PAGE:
In Greek mythology, Daedalus built the Labyrinth for King Minos of Knossos to contain the awful half bull/half man Minotaur. Theseus eventually killed the Minotaur, but only found his way out of the Labyrinth because Ariadne had given him a magic thread to mark his way in and out of the maze. I'm beginning to think that American health care makes the Labyrinth look like an easy walk across Boston Common on a sunny day. And, so far at least, no one seems to have found the magic thread.
Workers' compensation medical care is now getting whipsawed by two powerful and unstoppable forces: the Medicare Secondary Payer Statute (MSP) and the inexorable aging of the baby boomer generation.
We've written about these two looming catastrophes in the past. Seventy-eight million baby boomers are hard to ignore, and the MSP issue is starting to remind me of the 1958 horror movie, The Blob , wherein a gelatinous creature grew gargantuan by eating everything in its path. Two things have already occurred in the new year that bode well for continued growth of the MSP Blob.
The insurance industry goes a-begging
Last week the American Insurance Association, the National Association of Mutual Insurance Companies and the Self-Insurance Institute of America wrote to the Department of Health and Human Services Secretary Kathleen Sibelius asking her to delay the 1 April 2010 implementation of MSP mandatory reporting requirements. You can find the reporting requirements here.
The new regs lay a heavy burden on the comp insurance industry, referred to in the regs as Responsible Reporting Entities (RREs). (Such unfortunate acronyms bring me back, alas, to my days in the military.) RREs must report to the Centers for Medicare and Medicaid Services (CMS) any workers' compensation claims that involve ongoing medical payments, with the exception of most medical only claims. In their letter, the organizations list five reasons they believe an implementation delay is necessary. The first items are all about process: security protection, a lack of guidance from the CMS and an insufficient period for testing the proposed reporting procedures. The fifth reason, which is really the first reason, is the economic big stick which, when deadlines are missed, will slap fines of up to $1,000 per day per claim upside the heads of RREs. Ouch!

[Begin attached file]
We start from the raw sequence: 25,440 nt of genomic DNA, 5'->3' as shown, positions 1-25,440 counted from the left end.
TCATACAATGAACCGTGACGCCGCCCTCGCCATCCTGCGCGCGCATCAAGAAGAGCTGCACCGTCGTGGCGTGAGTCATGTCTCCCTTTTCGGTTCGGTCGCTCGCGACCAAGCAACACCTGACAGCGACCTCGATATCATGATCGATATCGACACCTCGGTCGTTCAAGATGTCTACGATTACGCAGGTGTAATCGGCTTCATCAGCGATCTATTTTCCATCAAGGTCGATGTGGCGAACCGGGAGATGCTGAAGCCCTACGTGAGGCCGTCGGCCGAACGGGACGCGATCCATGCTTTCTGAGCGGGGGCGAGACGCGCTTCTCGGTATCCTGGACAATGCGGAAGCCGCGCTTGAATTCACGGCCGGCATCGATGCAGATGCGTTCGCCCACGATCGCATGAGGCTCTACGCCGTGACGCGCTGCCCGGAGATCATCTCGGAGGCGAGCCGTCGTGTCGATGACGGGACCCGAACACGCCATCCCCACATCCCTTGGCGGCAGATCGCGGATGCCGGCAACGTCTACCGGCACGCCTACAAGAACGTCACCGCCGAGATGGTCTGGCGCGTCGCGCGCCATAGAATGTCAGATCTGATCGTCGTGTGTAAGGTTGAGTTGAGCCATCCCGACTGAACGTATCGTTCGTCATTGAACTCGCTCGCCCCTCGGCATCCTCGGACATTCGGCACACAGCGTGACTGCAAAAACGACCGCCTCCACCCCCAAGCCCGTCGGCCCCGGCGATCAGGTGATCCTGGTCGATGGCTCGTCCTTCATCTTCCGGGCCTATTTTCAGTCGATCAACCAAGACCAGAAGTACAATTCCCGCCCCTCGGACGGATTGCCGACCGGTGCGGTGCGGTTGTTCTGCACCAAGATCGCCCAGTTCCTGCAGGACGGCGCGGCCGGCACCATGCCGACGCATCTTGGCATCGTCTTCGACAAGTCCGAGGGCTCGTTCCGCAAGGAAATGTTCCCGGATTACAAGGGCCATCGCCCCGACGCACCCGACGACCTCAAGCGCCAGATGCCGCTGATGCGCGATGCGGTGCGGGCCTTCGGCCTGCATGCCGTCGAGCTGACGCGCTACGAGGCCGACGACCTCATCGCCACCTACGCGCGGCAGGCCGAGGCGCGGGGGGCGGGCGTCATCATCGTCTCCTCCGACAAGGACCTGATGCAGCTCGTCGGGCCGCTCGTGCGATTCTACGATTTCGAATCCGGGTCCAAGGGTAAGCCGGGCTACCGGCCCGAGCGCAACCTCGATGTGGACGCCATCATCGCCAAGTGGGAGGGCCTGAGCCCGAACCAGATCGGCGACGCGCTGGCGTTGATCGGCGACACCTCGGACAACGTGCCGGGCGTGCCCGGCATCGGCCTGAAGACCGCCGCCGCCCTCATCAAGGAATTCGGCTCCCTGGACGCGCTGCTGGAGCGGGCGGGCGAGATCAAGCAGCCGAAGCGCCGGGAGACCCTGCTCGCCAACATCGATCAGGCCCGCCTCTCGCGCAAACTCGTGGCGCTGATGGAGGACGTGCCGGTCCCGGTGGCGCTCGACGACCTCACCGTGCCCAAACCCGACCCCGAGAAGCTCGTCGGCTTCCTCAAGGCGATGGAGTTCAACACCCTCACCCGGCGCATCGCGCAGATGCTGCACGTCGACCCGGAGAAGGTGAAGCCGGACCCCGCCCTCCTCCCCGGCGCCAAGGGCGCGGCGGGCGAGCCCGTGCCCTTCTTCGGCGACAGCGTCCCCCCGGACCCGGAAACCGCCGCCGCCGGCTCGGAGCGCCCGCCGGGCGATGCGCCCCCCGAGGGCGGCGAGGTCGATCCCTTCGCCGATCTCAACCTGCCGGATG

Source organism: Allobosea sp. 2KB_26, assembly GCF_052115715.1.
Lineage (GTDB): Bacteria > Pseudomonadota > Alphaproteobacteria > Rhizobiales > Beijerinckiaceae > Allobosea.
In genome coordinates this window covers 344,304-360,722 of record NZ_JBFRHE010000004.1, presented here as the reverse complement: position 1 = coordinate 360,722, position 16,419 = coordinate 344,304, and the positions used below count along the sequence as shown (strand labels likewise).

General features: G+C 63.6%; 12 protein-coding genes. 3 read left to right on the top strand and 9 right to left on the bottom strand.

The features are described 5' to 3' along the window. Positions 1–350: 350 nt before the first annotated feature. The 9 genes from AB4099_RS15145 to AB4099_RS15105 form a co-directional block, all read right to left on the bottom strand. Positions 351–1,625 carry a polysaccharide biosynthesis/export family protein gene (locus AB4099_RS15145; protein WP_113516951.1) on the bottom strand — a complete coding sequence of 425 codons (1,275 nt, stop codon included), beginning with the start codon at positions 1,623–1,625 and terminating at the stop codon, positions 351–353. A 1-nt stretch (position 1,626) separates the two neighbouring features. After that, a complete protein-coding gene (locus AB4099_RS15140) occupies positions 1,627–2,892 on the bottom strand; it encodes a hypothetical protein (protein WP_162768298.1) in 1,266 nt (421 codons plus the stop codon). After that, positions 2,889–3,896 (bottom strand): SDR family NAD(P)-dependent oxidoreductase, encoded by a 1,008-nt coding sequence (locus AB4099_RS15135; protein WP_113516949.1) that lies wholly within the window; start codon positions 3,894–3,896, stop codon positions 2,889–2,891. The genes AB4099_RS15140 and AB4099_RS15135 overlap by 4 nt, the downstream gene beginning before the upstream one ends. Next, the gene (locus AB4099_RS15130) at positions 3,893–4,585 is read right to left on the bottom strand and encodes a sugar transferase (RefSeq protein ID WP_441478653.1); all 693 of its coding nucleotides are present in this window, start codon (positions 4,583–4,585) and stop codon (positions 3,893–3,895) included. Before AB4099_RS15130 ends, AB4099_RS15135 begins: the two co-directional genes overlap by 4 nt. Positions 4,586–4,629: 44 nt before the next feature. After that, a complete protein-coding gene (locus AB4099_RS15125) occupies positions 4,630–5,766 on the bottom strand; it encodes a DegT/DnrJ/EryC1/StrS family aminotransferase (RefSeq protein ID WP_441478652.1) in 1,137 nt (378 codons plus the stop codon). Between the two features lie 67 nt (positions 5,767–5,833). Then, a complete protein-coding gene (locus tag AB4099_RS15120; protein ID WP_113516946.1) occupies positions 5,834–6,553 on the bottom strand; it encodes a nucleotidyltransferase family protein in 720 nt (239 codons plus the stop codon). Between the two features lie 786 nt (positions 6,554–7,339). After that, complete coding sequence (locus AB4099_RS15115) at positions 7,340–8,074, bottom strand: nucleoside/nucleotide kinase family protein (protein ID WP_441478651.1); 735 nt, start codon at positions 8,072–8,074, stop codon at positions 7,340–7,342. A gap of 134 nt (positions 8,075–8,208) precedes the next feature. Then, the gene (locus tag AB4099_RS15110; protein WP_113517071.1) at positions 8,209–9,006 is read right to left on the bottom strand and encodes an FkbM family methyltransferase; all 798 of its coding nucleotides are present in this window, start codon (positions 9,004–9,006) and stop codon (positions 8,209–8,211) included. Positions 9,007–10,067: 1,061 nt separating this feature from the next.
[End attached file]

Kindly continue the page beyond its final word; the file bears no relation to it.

There's a lot more to it, and we'll be writing more about it in the coming months, but for now it's enough to know that the insurance industry is on its collective knees asking for a delay in the implementation of reporting requirements that have already been delayed and extended once.
Inedible Maryland Crabcake?
The second thing affecting MSP that happened in the new year may or may not turn out to be a big deal. On 4 January 2010, the Maryland Workers' Compensation Commission issued emergency regulations that require CMS approval for all workers' compensation settlements, not just the ones that meet the review thresholds in the CMS User Guide, version 2.0. The commission is requiring CMS review of virtually every claim up for settlement.
The new procedures require that every settlement pass through CMS before the Commission will approve it. Here is an excerpt from Maryland's emergency regulations:
A settlement that falls within the Medicare thresholds must be approved by CMS before it will be approved by the Commission.
A settlement the falls outside the Medicare thresholds may be approved by the Commission provided that the settlement agreement:
1. Contains a statement confirming that the interests of Medicare have been considered in reaching the settlement; and
2. Identifies the amount of the proposed settlement:a. Apportioned to future medical expenses;orb. Set-aside for future medical expenses through a formal set-aside allocation3. The apportionment of the amount of the settlement associated with future medical expenses shall be supported by medical evidence such as a medical opinion or evaluation.
While it remains to be seen if the Commission's action will significantly delay settlements or increase costs in Maryland, it's reasonable to assume that it will. As any workers' compensation professional knows, the longer a claim stays open, the more it costs. As a result, the Maryland approach to Medicare set asides is not a good candidate for replication in other states.
A Magic Thread
As I write this, I'm about to leave for San Antonio for the 2010 Health and Productivity Forum, sponsored by the Integrated Benefits Institute and the National Business Coalition on Health. I'll be participating in a panel discussion organized and led by Broadspire's Gary Anderberg, one of the smartest people I know. Our panel will be addressing workers' compensation medical care and costs and the effect health care reform may have on both. I sure hope that Gary has brought a few spools of Ariadne's thread. We're going to need some magic to guide us through this formidable labyrinth.